Priming for virus-specific CD8+ but not CD4+ cytotoxic T lymphocytes with synthetic lipopeptide is influenced by acylation units and liposome encapsulation.
Synthetic peptides of the herpes simplex virus glycoprotein B synthesized either as a free form or derivatized with one (PAM1) or three palmitic acids (PAM3Cys) were used to assess the in vivo priming efficacy of high affinity virus-specific CTL induction. The peptide and its derivatives were delivered in vivo with or without liposome encapsulation. Neither the free peptide nor the PAM1 derivative primed for high affinity virus specific CD8+ CTL induction, whether delivered via liposomes or not. On the other hand, the PAM3Cys derivative was able to prime for low levels of high affinity virus specific CD8+ CTL induction in the absence of liposome encapsulation. However, the efficiency of virus-specific CD8+ CTL induction with PAM3Cys derivative was enhanced following encapsulation in the liposomes. In contrast, all forms of the peptides induced both CD4+ T cell proliferative response as well as high affinity virus-specific CD4+ CTL. In addition, the efficiency of the PAM3Cys derivative to prime for CD4+ or CD8+ CTL was found to be influenced by the liposome encapsulation. When delivered via liposomes, the PAM3Cys derivative effectively primed for CD8+ CTL. However, liposomal delivery was not necessary for efficient priming for CD4+ CTL induction. Thus, both the acylation units as well as liposomal delivery appear to influence the in vivo priming of CD4+ and CD8+ T cell responses with synthetic peptides.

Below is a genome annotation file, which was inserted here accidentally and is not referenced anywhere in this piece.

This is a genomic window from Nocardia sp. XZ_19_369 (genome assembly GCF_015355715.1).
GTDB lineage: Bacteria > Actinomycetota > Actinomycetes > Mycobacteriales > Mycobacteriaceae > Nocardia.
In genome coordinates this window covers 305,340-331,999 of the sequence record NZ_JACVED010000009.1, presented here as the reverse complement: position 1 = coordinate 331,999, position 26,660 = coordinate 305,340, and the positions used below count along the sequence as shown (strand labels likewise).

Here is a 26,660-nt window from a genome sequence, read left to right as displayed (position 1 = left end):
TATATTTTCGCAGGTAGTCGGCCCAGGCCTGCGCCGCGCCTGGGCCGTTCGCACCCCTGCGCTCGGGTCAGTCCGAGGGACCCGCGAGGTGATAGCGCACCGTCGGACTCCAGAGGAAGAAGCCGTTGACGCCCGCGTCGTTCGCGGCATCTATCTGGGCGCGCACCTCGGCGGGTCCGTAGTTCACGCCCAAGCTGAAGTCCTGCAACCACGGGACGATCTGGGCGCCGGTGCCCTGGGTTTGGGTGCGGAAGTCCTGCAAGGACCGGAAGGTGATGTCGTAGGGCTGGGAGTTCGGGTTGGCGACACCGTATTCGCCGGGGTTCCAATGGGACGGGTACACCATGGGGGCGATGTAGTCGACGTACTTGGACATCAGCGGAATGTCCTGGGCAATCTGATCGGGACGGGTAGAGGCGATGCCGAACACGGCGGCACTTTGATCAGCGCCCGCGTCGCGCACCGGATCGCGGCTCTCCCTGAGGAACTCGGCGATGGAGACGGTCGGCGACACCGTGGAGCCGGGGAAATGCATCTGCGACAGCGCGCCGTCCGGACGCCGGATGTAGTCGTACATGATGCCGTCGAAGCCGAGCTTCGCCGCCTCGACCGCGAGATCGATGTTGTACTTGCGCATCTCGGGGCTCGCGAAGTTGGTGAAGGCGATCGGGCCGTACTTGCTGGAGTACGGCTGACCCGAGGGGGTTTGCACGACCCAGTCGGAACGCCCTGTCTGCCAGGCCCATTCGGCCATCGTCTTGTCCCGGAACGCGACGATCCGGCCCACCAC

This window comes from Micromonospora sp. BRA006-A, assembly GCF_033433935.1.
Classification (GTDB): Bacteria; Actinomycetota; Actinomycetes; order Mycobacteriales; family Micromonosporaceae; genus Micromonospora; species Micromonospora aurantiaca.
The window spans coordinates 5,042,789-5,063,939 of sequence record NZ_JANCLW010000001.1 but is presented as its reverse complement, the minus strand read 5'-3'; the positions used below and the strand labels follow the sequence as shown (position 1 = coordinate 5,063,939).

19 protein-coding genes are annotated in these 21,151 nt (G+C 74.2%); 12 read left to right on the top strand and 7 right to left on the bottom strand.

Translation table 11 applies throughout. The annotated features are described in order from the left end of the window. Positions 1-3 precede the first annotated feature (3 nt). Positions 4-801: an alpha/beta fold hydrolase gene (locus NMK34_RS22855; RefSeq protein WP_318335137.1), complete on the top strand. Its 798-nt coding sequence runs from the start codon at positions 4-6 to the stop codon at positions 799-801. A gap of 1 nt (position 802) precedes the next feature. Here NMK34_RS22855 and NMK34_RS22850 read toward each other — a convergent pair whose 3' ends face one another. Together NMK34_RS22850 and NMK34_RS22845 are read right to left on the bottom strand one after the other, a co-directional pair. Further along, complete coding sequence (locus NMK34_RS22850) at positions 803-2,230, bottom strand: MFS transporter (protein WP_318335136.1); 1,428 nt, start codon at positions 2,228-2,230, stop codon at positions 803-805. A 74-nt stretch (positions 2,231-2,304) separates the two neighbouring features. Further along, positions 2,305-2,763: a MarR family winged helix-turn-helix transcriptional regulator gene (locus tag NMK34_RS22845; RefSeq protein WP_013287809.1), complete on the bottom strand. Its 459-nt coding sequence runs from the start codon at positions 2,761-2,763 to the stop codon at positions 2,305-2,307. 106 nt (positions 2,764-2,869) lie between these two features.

Babu, JS; Nair, S; Kanda, P; Rouse, BT
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